Monday, December 01, 2008

Glimpses of local Taiwan politics

With all the news about Big Government -- the cabinet reshuffle slated for next year, the Cross-Strait agreements slated to pass without real legislative oversight -- there's still plenty of stuff going on with Little Government that shows how KMT control of local faction networks and local agriculture and irrigation cooperatives translates into local political dominance.

According to a CNA report from a couple of days ago, the election of KMT legislator Chang Sho-wen from Yunlin was invalidated for vote-buying:

The Yunlin District Court said in its ruling that Chang Sho-wen was believed to be aware and have taken part in a well-planned and well-organized vote-buying scheme masterminded by his father Chang Hui-yuan, president of an influential local irrigation association.

Chang Hui-yuan was previously convicted of having colluded with the irrigation association's staff members and grassroots borough chiefs in the county to canvass votes for Chang Sho-wen by offering cash bribes to voters.

As the election bribery case involved many people and a large sum of money and covered a wide range of areas, including the county's major cities and townships, the court ruling said Chang Sho-wen was unlikely to be unaware of such activities as he claimed during the trial.

The verdict further said most of the defendants in the 14 Chang-related election bribery cases were convicted in the first trials.

Chang Hui-yuan himself was sentenced to five years and eight months in prison after being found guilty of election bribery. He has appealed the decision to the Taiwan High Court.

With so many people convicted in the case, the court contended that it was simply implausible that Chang Sho-wen, as a candidate, did not have any knowledge of such illegal practices.

Take a good look at how the apparatus of control is established. The irrigation cooperative with its lucrative construction work (even as far back as the 1980s more was being spent on irrigation and agricultural coop chief elections than on US senate elections) and other funding opportunities is the basis for a wide ranging vote buying scheme conducted by local borough chiefs, by which I believe the CNA means the neighborhood captains, the lin/li zhang. The KMT's long grip on the government means that 90% of the neighborhood captains are KMT, as are the agricultural and irrigation coop heads. These individuals, especially in rural areas, have excellent knowledge of local family and faction alignments and individual political preferences, and can easily apply vote buying cash where it is needed. Said cash coming from central government funds spun out to local governments and local institutions for construction, and somehow siphoned off. Observe also that this network extends across a wide geographical area; it's not a small operation, and it operates in an area conventionally considered 'Green'.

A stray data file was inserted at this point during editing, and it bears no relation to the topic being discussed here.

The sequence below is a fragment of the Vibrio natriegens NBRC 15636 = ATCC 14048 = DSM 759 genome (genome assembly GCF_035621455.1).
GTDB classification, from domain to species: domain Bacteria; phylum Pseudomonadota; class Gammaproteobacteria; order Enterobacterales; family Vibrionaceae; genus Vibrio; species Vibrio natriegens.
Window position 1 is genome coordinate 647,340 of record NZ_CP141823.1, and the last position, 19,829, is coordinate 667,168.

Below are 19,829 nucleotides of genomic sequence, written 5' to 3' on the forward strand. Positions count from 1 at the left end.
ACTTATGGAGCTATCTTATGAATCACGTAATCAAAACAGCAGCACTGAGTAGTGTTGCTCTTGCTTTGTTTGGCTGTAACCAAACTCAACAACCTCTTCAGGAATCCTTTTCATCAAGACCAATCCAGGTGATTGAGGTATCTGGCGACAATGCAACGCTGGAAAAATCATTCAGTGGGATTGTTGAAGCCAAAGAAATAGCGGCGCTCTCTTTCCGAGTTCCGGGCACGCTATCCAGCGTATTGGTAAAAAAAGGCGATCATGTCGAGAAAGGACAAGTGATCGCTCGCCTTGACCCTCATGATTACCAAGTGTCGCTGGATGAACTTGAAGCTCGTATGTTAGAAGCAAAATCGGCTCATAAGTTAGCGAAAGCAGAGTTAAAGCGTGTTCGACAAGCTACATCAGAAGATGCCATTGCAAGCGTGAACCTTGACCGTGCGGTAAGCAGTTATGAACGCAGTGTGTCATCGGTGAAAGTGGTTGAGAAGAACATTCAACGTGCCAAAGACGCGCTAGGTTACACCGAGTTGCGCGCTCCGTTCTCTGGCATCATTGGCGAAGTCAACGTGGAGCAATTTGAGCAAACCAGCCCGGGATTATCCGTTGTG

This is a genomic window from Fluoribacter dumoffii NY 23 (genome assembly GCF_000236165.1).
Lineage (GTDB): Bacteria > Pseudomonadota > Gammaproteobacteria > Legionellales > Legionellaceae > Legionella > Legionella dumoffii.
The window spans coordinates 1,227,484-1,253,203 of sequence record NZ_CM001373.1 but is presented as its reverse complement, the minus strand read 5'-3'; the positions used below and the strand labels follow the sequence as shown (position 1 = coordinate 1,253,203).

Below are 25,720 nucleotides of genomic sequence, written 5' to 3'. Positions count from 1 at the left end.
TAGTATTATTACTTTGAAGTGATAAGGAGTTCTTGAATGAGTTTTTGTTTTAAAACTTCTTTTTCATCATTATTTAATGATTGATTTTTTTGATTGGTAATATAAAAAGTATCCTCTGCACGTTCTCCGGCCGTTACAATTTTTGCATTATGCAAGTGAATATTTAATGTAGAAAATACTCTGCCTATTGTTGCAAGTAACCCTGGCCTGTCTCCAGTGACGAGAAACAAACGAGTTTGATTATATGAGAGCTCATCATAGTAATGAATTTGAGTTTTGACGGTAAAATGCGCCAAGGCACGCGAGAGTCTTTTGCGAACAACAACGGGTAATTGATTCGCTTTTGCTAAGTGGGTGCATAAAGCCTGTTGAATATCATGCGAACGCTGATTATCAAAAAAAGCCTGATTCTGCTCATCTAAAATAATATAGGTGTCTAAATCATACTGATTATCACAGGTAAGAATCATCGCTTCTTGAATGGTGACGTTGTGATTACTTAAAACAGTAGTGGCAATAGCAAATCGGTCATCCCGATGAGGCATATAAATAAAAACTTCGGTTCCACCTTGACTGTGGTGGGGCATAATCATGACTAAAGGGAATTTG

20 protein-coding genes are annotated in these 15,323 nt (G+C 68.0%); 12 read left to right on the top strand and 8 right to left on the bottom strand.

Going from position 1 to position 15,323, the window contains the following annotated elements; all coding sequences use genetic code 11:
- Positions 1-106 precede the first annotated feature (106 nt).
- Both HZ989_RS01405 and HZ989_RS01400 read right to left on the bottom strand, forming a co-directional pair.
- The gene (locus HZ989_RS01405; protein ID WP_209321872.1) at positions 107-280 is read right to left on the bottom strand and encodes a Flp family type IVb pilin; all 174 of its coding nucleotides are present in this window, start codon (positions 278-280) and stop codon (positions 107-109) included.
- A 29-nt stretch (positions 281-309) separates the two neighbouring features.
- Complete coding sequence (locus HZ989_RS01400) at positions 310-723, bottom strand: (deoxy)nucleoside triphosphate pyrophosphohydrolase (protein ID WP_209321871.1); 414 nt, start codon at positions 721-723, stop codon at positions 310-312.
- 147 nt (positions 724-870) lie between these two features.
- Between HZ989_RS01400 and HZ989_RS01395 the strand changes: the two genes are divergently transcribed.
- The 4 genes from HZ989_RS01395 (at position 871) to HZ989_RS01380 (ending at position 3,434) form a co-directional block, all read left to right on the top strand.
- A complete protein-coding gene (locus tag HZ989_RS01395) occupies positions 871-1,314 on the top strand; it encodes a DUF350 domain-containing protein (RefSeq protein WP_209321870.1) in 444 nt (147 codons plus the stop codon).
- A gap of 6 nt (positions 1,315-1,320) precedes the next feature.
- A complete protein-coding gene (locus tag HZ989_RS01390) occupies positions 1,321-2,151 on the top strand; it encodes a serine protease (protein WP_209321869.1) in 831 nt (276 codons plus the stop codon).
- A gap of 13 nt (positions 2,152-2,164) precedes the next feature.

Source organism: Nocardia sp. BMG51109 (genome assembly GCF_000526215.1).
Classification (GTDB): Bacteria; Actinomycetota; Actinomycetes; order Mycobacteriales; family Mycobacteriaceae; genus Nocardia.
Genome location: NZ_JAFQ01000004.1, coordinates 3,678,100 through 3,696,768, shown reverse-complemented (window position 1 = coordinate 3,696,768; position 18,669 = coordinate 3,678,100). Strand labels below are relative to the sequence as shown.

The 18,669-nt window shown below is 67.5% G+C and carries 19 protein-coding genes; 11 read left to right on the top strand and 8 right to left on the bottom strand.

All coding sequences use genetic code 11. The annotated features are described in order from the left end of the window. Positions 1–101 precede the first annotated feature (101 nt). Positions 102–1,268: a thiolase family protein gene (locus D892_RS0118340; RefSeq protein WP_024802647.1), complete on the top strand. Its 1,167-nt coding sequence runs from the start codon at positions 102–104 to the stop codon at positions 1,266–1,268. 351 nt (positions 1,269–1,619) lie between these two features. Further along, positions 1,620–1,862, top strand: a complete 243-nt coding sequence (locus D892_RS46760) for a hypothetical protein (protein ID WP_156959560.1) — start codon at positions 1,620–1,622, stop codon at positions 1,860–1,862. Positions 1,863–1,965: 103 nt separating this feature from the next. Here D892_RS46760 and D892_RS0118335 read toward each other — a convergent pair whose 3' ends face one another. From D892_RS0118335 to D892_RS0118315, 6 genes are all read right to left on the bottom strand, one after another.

In sum, the long years of KMT party-state dominance mean that all across Taiwan, the local KMT party organization is essentially the local government.

Until the DPP spends the time and effort to put together a grass-roots party machine that contains sophisticated databases on local voters and voting patterns, coupled with an extensive and trained volunteer network, the party will remain little more than a cabal of lawyers intent on capturing the presidency.

Oh, and the conviction? It will have little practical effect since the appeals process is so drawn-out:

If, however, the court's final ruling is not handed down until early 2011, with less than a year left in Chang Sho-wen's four-year term, the seat would then be left vacant until the next legislative elections are held in late 2011 or early 2012.

A vote buying conviction will also mean little because (1) voters habitually send convicted vote buyers back to office and (2) even if Chang cannot run again, the faction will simply put another family member in his place for the next election.

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